In two separate instances adult Jehovah's Witnesses were admitted to hospitals with severe internal bleeding. Doctors in each instance determined that blood transfusions were required to save the patient's life. Each patient refused to consent to transfusions because of his religious beliefs. In one case the patient, who had no minor children, was pronounced incompetent, a conservator to consent to transfusion was appointed by the court, and the transfusion was administered. On appeal, the Illinois Supreme Court reversed. Held: An adult who has no minor children cannot be compelled to take lifesaving blood transfusions against his religious objection. In re Brooks' Estate, 32 Ill. 2d 361, 205 N.E.2d 435 (1965). The other case involved a father of minor children who was a patient in a veterans' hospital. On the hospital's application for an order to authorize the transfusion,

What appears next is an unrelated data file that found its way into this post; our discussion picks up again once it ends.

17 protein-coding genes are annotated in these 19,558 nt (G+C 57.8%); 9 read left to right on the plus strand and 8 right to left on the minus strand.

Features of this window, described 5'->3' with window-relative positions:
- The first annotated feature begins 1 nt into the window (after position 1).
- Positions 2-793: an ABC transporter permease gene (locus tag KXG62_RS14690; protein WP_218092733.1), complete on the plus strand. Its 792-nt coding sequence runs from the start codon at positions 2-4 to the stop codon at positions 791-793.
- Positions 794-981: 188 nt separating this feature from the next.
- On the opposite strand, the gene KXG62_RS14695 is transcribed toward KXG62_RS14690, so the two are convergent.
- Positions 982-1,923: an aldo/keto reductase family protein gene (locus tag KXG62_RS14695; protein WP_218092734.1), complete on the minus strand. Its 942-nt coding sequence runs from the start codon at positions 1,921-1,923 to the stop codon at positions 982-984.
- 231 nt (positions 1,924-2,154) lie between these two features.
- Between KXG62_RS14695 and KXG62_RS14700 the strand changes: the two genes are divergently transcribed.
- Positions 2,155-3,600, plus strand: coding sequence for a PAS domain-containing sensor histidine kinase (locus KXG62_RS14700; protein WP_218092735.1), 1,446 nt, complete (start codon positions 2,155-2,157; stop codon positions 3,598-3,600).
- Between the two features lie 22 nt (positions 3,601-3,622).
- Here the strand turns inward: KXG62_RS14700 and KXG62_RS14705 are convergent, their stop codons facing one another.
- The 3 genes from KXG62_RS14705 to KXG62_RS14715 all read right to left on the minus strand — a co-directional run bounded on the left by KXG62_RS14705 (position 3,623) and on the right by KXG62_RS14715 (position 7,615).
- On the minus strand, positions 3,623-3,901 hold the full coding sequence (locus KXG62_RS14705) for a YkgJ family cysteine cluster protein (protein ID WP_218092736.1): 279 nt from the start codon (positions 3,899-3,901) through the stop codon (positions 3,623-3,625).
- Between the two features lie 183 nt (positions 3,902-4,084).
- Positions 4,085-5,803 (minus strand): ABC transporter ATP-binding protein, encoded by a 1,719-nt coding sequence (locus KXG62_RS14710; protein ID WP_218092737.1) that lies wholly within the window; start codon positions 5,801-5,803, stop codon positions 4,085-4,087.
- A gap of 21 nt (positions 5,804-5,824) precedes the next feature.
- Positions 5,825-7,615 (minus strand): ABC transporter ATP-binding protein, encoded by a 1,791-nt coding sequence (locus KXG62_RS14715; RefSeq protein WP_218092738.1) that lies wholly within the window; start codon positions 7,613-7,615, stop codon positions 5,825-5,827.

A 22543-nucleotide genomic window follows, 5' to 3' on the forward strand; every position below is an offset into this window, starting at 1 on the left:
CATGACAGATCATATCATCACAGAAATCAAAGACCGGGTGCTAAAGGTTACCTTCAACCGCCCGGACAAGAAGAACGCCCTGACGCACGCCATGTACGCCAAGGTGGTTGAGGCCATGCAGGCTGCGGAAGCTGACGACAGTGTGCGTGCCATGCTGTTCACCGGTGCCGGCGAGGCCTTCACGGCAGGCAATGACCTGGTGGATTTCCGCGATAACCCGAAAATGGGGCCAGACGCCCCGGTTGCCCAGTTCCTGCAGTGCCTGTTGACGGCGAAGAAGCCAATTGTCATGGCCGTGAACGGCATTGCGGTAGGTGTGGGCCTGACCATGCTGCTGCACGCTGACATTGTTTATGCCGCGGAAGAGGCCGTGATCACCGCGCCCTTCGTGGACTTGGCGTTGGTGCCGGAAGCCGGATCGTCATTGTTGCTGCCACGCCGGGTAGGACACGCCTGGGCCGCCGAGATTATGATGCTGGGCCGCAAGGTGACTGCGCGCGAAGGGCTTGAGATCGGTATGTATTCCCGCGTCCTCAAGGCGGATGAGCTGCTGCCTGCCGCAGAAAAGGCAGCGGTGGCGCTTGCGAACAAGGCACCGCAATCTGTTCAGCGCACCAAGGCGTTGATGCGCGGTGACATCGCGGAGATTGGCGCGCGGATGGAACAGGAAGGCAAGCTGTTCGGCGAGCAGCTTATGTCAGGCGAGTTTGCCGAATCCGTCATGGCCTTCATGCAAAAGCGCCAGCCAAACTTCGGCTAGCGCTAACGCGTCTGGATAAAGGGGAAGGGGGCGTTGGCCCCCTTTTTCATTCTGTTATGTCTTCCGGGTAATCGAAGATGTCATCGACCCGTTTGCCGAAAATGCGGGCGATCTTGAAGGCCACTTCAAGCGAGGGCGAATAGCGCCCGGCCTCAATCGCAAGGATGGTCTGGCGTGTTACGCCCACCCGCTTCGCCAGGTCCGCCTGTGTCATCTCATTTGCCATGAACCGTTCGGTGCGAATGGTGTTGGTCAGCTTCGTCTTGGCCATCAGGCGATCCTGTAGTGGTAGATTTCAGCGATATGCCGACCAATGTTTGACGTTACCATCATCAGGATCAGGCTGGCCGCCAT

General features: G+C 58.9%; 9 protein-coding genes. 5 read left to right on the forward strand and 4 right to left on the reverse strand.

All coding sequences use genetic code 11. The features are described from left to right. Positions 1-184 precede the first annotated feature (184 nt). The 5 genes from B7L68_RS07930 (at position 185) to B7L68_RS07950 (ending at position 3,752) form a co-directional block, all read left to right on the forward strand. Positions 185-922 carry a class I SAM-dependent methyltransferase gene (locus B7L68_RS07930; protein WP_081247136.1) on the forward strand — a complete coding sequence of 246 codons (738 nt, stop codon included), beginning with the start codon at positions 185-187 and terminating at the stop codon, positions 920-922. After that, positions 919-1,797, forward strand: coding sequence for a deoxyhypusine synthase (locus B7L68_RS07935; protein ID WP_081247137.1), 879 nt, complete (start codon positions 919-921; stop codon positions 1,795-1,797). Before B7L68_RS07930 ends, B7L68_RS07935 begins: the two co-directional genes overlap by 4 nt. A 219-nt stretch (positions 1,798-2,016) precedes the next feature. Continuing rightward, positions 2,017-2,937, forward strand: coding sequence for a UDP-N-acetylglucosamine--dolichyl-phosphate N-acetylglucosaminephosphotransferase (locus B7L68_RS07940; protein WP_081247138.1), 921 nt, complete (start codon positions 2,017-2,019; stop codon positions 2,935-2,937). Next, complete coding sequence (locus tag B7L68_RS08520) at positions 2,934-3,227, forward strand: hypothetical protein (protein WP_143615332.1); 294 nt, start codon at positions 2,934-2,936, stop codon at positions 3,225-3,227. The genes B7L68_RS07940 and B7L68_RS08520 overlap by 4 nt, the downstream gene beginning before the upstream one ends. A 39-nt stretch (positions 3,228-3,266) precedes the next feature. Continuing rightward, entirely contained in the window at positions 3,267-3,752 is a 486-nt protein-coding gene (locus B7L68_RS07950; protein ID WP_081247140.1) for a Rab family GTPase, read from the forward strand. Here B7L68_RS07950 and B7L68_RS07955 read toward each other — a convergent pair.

Religious Freedom and Compulsory Blood Transfusion for Adult Jehovah's Witness,
41 Wash. L. Rev.
Available at: https://digitalcommons.law.uw.edu/wlr/vol41/iss1/7